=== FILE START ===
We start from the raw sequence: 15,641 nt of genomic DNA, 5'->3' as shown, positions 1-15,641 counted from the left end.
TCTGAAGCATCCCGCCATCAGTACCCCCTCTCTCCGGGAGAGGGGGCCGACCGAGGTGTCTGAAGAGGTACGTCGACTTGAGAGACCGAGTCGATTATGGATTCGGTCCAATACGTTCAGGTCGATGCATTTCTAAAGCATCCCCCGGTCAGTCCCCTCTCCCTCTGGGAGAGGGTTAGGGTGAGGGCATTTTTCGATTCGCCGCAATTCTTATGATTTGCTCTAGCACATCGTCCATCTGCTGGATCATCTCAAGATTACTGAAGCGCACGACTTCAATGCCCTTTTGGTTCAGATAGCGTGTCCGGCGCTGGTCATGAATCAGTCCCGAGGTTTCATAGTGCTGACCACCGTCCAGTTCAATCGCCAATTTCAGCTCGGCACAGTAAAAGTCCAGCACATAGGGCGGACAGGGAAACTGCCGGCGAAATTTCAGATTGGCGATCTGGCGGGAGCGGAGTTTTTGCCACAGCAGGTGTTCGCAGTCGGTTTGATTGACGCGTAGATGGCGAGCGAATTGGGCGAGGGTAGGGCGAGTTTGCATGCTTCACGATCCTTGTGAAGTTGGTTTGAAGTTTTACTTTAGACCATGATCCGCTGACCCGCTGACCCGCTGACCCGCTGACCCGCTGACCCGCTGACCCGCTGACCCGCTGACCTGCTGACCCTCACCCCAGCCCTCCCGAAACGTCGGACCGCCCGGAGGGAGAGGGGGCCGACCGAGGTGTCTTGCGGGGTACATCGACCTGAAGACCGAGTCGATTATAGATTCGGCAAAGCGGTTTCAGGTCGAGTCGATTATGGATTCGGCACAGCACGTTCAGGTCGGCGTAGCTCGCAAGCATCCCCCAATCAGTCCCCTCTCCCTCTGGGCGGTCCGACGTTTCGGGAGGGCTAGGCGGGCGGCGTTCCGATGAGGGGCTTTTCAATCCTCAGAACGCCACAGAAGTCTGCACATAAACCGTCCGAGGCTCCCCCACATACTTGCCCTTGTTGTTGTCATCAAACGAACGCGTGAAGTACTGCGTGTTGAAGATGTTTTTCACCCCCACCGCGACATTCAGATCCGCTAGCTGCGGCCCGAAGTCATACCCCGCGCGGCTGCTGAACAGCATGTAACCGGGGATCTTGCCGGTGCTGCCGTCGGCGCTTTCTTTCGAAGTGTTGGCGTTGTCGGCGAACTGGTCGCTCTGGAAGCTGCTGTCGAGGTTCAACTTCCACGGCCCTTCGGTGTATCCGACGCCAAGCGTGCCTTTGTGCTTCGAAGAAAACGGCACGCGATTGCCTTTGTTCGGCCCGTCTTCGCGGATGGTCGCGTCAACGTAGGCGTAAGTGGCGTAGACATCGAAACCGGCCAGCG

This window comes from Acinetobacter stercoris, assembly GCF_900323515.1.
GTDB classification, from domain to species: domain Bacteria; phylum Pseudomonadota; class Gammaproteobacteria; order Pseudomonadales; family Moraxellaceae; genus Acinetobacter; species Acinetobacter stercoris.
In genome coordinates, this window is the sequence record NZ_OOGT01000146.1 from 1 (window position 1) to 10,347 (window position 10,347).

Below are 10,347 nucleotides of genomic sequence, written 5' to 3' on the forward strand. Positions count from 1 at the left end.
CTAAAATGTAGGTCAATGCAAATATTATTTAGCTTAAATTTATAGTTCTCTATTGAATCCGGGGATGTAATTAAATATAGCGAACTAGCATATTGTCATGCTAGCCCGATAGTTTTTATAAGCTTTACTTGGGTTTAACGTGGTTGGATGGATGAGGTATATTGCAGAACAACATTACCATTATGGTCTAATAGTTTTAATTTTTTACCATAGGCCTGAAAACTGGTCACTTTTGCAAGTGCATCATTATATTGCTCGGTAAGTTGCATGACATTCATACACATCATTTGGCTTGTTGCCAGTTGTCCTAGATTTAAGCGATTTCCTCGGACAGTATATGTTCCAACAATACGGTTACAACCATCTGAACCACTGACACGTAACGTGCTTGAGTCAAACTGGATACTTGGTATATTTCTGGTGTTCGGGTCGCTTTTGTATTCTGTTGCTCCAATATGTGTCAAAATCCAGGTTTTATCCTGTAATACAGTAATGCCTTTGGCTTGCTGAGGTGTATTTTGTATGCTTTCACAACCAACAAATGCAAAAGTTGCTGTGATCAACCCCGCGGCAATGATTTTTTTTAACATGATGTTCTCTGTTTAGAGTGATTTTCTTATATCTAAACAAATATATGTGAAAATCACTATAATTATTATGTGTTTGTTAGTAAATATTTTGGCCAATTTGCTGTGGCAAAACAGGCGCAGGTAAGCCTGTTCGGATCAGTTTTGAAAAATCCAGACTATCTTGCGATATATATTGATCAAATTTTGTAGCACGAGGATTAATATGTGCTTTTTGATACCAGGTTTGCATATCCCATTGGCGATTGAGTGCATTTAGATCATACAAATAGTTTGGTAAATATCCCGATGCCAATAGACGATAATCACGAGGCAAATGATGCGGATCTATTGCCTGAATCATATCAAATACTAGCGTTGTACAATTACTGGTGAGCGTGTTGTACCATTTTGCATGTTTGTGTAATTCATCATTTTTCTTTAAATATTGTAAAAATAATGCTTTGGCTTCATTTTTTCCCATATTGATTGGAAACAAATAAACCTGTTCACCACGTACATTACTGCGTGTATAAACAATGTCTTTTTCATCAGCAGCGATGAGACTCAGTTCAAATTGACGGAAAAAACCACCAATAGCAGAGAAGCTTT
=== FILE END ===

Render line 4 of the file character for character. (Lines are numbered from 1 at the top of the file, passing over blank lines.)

GTDB classification, from domain to species: domain Bacteria; phylum Pseudomonadota; class Gammaproteobacteria; order Pseudomonadales; family Moraxellaceae; genus Acinetobacter; species Acinetobacter stercoris.